In this TED talk, Rachel Armstrong describes the innovative breakthroughs of synthetic, living materials and their vast applications in adapting and retrofitting our environments, such as in preventing the sinking of Venice.
I am a big fan of miniature and moody scenic design. In these wonderfully crafted dioramas, Paolo Ventura creates scenes for an unwritten story he was told in his childhood: L’Automa recreates Venice in the winter of 1942, the set for a story of a man who creates a robot to fight his loneliness after town Jews are sent away.
For part of the show’s promotion, the artist worked with a letterpress artist to create a vintage-style poster suiting the style of the diorama and the tale.
In the video, Paolo speaks of winter as a major player in his creations.
These maps by Laura Canali do a great job of shedding light on geopolitical issues often too complex for most people to comprehend without this kind of visual illumination and organization. Source: Heartland, a Eurasian review of geopolitics, in association with La Repubblica‘s Limes, an Italian Geopolitical magazine.
Obama’s Big Game shows the distribution of U.S. bases in the Middle East, alongside with the distribution of nuclear power, lines of friction, and the stability of the region’s states.
How Israel can Strike Iran depicts a potential, hypothetical path of attack, if the former were to strike the latter and targeted uranium and water plants in order to disrupt nuclear programs.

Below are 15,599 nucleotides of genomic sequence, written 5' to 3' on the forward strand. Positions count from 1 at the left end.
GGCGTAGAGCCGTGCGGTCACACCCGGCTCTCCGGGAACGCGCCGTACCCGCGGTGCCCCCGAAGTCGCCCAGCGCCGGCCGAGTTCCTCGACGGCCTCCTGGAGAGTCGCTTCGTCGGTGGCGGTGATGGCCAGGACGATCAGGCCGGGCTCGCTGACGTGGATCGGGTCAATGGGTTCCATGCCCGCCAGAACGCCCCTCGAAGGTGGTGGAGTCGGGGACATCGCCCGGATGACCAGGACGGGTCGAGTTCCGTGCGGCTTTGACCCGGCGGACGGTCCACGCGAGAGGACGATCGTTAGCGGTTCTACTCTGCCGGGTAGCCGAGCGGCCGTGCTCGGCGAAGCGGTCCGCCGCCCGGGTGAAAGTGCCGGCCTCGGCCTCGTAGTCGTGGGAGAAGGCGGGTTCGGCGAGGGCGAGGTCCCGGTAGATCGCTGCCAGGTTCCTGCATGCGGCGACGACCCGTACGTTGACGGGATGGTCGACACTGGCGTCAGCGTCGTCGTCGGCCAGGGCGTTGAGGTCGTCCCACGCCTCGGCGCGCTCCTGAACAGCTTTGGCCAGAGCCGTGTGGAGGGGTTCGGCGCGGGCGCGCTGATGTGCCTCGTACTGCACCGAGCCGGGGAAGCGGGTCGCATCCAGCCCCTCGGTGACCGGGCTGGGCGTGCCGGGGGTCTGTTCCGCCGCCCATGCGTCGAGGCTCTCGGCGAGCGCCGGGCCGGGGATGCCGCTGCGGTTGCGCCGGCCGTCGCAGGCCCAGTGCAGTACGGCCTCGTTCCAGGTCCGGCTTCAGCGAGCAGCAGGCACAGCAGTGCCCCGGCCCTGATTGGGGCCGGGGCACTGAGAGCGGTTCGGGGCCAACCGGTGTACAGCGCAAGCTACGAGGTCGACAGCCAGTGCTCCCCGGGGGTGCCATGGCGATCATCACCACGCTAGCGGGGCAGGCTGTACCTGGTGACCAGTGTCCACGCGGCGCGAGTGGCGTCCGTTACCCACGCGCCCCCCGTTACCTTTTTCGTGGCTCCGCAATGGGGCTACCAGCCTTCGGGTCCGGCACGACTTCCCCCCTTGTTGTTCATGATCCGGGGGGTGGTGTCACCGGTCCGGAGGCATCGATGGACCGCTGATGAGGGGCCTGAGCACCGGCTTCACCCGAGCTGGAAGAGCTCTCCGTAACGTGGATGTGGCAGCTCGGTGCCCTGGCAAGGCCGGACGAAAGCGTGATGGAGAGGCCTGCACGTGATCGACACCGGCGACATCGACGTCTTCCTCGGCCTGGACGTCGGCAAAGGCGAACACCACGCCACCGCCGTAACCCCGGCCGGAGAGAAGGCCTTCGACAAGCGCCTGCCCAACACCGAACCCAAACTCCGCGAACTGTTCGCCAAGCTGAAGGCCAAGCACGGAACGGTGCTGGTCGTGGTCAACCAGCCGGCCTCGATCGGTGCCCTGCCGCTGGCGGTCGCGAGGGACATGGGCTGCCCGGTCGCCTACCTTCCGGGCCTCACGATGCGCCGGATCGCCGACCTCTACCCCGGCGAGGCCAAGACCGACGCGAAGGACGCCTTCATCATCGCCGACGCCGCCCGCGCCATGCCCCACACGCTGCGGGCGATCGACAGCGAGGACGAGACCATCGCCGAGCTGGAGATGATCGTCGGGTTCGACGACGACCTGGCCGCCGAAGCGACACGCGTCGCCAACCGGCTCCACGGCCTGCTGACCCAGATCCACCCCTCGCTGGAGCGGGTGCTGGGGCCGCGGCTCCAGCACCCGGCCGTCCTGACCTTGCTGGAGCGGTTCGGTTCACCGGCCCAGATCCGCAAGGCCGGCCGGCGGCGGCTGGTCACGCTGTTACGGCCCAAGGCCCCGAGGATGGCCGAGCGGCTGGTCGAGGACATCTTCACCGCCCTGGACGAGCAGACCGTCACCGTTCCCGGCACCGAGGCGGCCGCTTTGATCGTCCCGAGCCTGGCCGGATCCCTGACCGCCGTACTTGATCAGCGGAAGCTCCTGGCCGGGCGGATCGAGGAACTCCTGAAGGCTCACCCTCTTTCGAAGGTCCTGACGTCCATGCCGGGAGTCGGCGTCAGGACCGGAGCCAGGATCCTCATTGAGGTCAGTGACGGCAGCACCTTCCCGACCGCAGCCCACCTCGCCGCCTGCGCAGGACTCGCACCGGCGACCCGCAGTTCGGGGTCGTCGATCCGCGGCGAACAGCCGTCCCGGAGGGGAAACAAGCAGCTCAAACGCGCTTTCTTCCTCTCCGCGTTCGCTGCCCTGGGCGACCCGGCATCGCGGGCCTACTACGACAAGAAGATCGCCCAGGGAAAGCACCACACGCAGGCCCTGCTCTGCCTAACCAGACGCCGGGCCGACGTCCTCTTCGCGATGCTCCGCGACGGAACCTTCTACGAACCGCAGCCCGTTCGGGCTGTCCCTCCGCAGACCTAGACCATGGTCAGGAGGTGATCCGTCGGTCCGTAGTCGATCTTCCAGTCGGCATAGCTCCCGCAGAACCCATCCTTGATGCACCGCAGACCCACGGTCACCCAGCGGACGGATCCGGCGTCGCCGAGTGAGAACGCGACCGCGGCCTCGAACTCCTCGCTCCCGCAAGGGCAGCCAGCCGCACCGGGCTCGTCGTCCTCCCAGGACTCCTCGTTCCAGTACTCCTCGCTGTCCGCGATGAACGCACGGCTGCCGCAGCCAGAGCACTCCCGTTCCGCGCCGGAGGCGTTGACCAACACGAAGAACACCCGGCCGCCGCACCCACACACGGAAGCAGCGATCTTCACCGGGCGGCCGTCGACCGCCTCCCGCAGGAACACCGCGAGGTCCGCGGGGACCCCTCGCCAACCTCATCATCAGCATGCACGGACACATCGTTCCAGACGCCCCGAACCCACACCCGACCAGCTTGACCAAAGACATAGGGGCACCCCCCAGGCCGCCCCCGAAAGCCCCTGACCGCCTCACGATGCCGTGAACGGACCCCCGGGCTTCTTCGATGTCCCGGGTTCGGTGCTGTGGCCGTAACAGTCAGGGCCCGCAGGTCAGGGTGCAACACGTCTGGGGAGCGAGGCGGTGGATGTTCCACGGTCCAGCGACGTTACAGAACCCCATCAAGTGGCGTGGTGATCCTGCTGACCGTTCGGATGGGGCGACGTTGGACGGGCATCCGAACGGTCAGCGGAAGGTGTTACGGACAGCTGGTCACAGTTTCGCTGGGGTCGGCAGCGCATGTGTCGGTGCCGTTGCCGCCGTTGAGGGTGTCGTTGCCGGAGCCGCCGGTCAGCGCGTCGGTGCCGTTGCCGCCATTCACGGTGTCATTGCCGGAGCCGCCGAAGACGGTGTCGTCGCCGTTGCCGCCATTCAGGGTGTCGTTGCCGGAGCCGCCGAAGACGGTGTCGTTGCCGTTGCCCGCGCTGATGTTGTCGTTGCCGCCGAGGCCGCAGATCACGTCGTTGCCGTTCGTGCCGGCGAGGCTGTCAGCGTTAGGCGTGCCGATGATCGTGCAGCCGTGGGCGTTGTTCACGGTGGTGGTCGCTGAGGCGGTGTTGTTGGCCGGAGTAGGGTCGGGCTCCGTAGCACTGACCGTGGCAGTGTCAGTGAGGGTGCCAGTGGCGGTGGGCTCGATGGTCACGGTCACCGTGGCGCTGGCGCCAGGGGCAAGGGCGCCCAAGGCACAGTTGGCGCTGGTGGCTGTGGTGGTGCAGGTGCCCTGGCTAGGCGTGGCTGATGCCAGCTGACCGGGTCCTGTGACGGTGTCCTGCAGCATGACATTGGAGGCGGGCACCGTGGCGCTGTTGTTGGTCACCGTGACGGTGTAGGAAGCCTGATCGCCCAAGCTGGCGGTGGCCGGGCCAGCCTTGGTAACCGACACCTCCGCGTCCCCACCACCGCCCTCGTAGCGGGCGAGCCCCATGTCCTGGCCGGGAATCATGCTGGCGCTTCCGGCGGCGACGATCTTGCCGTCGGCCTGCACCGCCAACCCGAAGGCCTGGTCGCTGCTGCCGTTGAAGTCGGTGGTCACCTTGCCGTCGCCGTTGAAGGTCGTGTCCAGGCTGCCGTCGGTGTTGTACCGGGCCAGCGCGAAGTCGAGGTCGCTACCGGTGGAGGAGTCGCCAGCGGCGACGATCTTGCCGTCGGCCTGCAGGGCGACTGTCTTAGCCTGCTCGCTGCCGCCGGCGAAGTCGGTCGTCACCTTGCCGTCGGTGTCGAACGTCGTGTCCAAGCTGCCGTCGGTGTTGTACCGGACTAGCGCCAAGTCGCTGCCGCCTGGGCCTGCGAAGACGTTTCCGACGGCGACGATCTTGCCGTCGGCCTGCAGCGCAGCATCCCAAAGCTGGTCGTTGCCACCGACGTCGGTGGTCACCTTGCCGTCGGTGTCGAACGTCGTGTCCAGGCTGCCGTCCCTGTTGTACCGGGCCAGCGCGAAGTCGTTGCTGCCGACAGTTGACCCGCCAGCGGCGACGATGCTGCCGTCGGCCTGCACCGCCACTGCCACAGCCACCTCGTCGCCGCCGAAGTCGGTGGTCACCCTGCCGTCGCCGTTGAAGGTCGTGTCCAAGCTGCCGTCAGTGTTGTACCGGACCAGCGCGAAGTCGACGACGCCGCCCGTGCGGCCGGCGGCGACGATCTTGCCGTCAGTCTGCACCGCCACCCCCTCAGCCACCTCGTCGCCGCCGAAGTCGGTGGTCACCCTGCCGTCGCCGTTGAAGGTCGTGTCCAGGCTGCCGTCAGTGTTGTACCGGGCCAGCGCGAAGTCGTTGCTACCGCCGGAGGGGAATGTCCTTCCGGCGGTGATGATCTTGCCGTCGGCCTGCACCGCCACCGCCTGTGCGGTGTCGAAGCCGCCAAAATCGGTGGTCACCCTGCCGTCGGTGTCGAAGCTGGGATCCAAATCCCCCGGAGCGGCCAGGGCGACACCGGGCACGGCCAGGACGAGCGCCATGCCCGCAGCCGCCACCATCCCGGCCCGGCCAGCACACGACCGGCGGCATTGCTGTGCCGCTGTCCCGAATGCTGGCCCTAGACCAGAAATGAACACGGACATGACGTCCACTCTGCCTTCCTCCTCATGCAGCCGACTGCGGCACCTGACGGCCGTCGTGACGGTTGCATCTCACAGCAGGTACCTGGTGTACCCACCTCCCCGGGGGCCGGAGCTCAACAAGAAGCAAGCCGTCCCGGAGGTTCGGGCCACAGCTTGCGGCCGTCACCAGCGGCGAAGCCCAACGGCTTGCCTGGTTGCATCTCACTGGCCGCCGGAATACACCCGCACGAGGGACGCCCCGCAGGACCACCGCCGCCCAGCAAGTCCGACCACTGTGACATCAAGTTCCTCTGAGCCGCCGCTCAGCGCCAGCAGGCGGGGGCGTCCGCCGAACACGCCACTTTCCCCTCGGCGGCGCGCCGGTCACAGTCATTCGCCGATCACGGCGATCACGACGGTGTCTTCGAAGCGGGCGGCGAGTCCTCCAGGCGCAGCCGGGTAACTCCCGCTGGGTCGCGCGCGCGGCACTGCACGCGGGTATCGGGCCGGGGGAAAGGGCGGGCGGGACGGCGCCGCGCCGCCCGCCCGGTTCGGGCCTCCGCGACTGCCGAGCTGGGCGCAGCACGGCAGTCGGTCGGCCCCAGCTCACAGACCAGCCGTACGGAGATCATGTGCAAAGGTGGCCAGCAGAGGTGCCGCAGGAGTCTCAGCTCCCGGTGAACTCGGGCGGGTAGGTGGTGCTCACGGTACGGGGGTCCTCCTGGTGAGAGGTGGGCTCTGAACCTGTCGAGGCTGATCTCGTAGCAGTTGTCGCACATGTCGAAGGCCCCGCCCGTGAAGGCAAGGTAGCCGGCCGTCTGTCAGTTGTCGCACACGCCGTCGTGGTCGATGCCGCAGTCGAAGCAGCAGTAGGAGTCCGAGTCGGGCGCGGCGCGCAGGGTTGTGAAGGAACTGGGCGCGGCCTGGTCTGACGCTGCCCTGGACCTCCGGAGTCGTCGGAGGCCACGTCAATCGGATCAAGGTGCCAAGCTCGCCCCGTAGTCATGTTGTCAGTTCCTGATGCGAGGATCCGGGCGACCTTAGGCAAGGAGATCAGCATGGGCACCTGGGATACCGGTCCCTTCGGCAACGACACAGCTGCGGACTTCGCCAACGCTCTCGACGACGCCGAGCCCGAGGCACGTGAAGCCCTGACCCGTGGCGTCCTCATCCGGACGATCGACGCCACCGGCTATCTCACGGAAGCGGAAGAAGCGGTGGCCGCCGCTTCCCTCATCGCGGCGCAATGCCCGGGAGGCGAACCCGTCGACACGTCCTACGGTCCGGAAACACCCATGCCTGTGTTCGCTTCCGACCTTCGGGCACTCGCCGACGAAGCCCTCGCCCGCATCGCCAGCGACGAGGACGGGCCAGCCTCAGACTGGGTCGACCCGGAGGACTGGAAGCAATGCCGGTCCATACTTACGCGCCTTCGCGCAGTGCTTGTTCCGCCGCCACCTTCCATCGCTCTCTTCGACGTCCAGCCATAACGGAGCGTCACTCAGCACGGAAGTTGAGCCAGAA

Pakistan’s Paranoia depicts the country’s retreat strategy into Afghanistan, were an Indian invasion to occur.
Overlayed images made in the complimentary CMY to light’s RGB reveal three different scenes on each set, depending on whether red, green or blue light is projected on them. Created by Francesco Rugi and Silvia Quintanilla, aka Carnovsky, for Milan Design Week.
Renaissance-flavored, and Renaissance-like in that multi-platform skills are applied, photographer Christian Tagliavini acts as author, set designer, costume designer and director to achieve these unique images.
Inspired by Salemi, a Sicilian event where flour-based objects are created for decoration, Italian designers Andrea Trimarchi and Simone Farresin of Formafantasma created these baked objects for Dutch Design Week 09 in Eidenhoven. The collection includes objects made from flour, spinach, coffee, and other food. While they may not be practical or durable like conventional objects, these bowls and bottles, formed simply and from simple means, seem to quietly make a profound statement about the beauty of natural material and the needless divergence from it in the production of many ordinary objects.